Priests and parishioners hope “that soon we can fill our church again and celebrate the holy Eucharist as one family and under one roof,” said Father Domínguez.
On Palm Sunday, Father Ervin Caliente, pastor of St. Rita Parish in Rockford, brought blessings to his parishioners using social distancing. 
After his streamed 8:15 a.m. Mass, a few dozen cars of parishioners gathered in the parking lot where he came with the Eucharist in a ciborium to bless them in their cars. 
He then boarded a bus covered with Our Lady of Fatima images (see below) to travel to the homes of parishioners who had signed up for a visit. 
They came out on their porches, many with a Crucifix and lighted candle, to receive his blessing from the bus. 
Some car windshields and some parishioners’ home windows sported construction paper palm leaves and signs proclaiming “Hosanna!”
At Holy Cross Parish in Batavia the Enriching Lives Ministry (ELM) is starting new programs to help while people stay at home. 
One new effort is to increase card and note sending to residents at The Holmstad, a retirement home in Batavia. The parish ministry will also be working to set up similar programs at other nursing and senior residence homes. 
A prayer hotline is a new program to solicit parishioners who will provide their phone numbers and names to The Holmstad community engagement coordinator who will then help staff create a Prayer Hotline so lonely residents can reach out to parish members to talk and pray with them.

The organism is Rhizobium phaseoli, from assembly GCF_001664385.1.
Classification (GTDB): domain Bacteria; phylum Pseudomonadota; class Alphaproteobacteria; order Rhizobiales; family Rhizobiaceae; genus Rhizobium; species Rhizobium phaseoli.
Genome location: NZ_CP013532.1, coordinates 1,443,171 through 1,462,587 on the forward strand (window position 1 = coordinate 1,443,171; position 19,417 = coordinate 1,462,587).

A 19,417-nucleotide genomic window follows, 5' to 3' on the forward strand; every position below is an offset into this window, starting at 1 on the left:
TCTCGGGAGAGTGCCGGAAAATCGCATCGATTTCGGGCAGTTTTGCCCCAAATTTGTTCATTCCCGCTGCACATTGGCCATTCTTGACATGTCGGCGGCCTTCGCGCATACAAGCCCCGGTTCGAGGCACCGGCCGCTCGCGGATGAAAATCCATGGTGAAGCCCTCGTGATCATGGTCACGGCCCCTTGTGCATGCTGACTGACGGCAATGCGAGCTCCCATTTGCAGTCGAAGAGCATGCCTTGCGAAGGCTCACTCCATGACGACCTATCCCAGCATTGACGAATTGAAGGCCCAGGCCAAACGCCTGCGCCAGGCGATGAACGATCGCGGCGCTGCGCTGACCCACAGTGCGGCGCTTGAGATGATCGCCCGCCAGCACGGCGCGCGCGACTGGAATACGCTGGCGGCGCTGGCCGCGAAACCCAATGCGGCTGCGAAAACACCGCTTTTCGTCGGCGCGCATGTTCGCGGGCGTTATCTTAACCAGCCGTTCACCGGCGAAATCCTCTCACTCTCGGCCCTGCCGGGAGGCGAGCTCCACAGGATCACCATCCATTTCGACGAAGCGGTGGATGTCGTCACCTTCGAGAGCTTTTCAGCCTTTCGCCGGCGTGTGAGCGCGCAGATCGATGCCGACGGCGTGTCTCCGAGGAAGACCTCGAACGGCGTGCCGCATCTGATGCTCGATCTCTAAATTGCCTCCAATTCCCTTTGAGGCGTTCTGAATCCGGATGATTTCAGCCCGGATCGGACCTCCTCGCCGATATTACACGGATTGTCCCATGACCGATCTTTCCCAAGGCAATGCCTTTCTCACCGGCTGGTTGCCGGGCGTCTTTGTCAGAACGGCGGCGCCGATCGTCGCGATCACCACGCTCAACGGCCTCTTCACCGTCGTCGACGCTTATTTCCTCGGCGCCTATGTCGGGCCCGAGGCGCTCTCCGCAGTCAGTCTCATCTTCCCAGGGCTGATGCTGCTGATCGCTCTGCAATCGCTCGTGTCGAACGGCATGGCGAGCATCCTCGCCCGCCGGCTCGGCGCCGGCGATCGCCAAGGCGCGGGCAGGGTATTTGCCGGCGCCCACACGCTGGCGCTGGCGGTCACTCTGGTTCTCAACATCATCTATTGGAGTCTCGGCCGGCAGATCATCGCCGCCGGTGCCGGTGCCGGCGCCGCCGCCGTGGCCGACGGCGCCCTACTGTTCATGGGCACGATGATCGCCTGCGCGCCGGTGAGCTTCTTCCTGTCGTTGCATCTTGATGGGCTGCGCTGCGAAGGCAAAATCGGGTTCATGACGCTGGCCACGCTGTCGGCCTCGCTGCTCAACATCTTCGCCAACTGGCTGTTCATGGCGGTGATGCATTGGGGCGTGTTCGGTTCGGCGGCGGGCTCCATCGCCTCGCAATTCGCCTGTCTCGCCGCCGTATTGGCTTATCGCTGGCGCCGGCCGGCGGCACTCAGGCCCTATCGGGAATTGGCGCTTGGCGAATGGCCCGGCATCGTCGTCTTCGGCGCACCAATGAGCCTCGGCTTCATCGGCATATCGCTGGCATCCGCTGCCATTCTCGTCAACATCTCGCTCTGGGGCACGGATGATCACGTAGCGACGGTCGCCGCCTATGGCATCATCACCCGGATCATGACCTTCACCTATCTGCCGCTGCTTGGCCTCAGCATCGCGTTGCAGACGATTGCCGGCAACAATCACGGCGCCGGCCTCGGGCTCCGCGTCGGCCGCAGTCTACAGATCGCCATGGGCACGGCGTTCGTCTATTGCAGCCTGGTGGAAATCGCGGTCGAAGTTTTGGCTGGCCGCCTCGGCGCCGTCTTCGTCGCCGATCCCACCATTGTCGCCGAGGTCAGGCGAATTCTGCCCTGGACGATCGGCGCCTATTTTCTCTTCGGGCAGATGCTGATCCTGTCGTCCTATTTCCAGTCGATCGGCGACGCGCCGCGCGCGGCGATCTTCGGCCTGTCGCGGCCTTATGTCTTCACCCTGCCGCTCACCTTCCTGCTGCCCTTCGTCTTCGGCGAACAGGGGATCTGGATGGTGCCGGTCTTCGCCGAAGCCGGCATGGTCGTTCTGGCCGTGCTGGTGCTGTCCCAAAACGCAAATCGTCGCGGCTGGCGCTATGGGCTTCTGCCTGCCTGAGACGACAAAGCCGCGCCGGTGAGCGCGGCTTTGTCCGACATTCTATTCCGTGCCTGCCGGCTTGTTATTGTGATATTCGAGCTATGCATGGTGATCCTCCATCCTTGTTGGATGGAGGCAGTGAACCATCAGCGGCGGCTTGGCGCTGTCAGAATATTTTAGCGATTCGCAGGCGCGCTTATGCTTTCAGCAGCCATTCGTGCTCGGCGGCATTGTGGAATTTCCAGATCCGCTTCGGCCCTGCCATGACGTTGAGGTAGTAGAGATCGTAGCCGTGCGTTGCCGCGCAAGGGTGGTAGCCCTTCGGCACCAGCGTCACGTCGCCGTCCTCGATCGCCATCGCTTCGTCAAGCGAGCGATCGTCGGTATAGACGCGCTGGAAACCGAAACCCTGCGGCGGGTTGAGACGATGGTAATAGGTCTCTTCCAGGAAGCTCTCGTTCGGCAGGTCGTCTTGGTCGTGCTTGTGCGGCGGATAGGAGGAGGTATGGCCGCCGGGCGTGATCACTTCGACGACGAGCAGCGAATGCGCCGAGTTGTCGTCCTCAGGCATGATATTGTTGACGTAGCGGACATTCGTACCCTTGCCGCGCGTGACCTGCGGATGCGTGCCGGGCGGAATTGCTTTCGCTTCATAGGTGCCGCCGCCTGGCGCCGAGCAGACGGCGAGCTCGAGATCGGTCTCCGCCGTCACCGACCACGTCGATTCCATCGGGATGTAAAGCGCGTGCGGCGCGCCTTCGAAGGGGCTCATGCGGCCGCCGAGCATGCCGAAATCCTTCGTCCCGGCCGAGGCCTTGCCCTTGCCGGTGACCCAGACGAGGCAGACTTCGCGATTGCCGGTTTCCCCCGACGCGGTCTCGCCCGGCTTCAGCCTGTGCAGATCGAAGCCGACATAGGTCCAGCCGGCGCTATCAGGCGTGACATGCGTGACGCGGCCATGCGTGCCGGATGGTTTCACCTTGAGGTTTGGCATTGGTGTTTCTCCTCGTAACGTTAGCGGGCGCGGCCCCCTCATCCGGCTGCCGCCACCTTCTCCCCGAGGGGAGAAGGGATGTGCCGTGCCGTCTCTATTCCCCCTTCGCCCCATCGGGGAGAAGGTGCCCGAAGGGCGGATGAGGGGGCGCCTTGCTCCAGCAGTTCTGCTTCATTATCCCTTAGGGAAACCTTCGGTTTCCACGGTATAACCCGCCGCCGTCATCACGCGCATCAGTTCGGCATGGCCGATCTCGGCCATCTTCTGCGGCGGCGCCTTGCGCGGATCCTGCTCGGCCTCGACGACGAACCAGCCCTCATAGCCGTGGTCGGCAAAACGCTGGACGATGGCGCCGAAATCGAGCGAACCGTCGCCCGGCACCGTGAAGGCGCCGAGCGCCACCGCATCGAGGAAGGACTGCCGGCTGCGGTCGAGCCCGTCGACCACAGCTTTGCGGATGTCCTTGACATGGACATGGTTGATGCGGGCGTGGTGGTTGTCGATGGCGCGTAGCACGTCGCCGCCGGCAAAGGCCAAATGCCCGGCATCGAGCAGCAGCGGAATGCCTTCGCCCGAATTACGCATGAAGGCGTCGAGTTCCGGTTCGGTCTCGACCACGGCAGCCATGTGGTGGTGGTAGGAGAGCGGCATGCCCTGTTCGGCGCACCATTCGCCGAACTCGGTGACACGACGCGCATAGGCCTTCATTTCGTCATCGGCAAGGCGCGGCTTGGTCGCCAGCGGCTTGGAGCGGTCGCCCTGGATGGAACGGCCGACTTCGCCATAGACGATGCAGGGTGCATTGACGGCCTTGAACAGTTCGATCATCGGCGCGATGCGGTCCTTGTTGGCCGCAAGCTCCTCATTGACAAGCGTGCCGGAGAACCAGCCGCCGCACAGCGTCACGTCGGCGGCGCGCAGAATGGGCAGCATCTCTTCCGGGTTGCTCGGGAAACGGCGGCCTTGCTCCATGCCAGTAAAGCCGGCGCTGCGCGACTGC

They are hoping to arrange video calls, too. 
“Letters of Love” is a second program for The Holmstad. Parishioners will be able to send emails with words of encouragement, pictures from children, and so forth. This will involve whole families, as children will be able to draw pictures and write letters that adults can scan and include in email.
Sending cards and notes to nursing home residents and homebound parishioners is an additional outreach project at Holy Cross. 
A variation on that familiar idea is Quick Card Sending. This will need volunteers who can send words of encouragement on short notice for new residents who are in the facility for rehab on a temporary basis. 
To learn more, Holy Cross parishioners may call 630-879-4750 ext. 321 
St. Katharine Drexel in Sugar Grove and St. Bridget in Loves Park are adding some fun to their streaming Masses and prayer services.
At St. Bridget Parish, the second episode of Ask the Priests went online last weekend. In early episodes, Msgr. Steven Knox, pastor, and Father John McNamara, share an unusual breakfast, and Father Sean Grismer, parochial vicar, gives up his beard for Lent.
And Father Robert “Bob” Jones, pastor of St. Katharine Drexel, adopts the personna of the famed children’s TV star, Mr. Rogers, complete with a change of coat and shoes. Then he reads a picture book to help his youngest parishioners understand the “history” of the Easter Bunny. 
“Father Bob’s Neighborhood” is on the parish Facebook page.
Is your parish doing something special to keep in touch or to reach out online or in safe socially-distant ways? Tell us about it at
— Amanda Hudson and Sharon Boehlefeld contributed to this story.